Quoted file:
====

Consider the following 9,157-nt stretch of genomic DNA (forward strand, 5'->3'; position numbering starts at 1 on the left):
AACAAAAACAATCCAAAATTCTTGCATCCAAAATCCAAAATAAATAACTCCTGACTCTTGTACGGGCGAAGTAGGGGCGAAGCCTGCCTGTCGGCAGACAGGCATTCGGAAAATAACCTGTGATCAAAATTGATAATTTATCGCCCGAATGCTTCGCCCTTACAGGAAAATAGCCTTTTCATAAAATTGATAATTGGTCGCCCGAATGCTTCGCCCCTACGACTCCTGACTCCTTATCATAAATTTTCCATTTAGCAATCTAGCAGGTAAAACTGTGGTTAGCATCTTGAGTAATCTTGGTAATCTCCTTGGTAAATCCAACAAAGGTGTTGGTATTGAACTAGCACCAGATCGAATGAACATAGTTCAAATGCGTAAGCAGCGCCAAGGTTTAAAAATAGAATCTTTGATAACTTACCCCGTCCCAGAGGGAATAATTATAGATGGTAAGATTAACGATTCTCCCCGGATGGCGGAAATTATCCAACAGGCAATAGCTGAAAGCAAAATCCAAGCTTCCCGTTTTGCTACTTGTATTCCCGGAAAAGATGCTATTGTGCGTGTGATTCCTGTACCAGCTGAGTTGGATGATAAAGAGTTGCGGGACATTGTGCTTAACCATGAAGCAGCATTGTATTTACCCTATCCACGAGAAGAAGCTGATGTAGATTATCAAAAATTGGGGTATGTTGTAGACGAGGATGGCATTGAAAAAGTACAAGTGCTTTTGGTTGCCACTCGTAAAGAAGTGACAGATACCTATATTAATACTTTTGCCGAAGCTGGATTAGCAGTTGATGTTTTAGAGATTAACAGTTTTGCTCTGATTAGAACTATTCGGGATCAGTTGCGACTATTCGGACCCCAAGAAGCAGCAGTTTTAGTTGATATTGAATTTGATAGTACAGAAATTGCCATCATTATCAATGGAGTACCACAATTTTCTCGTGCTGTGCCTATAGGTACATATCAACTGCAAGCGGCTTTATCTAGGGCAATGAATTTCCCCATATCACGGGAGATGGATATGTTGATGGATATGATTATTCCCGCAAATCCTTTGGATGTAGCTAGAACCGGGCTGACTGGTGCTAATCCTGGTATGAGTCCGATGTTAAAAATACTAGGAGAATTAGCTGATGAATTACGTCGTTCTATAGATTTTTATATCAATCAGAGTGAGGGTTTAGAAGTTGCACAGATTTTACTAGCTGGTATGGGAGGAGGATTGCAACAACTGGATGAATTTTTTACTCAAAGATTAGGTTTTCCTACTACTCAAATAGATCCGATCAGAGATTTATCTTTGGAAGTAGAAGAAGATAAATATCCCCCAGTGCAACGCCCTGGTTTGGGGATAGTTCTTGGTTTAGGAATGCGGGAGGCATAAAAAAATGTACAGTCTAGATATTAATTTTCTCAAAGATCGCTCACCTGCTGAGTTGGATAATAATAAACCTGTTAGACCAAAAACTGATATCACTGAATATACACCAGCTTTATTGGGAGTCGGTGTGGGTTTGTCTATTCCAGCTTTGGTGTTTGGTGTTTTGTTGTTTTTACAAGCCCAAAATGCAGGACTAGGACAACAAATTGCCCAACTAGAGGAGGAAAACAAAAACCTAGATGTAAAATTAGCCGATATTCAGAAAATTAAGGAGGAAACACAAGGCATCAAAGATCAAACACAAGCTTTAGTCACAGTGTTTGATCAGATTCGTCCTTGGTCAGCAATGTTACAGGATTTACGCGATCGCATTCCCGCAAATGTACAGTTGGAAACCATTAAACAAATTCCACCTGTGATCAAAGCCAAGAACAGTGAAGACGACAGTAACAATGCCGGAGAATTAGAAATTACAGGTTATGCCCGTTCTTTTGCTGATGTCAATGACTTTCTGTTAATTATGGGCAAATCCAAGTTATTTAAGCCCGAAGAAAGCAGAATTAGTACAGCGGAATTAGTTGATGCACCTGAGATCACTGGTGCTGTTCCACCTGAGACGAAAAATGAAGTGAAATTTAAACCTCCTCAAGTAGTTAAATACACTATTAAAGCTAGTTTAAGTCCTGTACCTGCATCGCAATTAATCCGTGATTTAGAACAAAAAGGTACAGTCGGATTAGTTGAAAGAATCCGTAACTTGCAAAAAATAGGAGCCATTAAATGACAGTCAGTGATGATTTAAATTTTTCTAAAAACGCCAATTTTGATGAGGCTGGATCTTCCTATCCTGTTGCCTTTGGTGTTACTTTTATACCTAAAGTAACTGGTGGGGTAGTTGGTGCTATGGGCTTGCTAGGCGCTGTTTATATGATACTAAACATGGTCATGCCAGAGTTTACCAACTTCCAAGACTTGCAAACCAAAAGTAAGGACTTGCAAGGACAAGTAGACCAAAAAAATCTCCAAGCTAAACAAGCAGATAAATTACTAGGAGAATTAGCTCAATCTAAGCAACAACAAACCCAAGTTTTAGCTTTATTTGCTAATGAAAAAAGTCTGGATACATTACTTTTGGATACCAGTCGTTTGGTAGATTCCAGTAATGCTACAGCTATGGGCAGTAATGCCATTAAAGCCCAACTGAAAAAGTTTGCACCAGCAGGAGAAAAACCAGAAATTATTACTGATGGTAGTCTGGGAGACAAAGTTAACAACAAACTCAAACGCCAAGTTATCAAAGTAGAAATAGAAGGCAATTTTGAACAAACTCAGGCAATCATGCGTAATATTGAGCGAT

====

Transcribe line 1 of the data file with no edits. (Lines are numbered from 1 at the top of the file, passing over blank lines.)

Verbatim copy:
Consider the following 9,157-nt stretch of genomic DNA (forward strand, 5'->3'; position numbering starts at 1 on the left):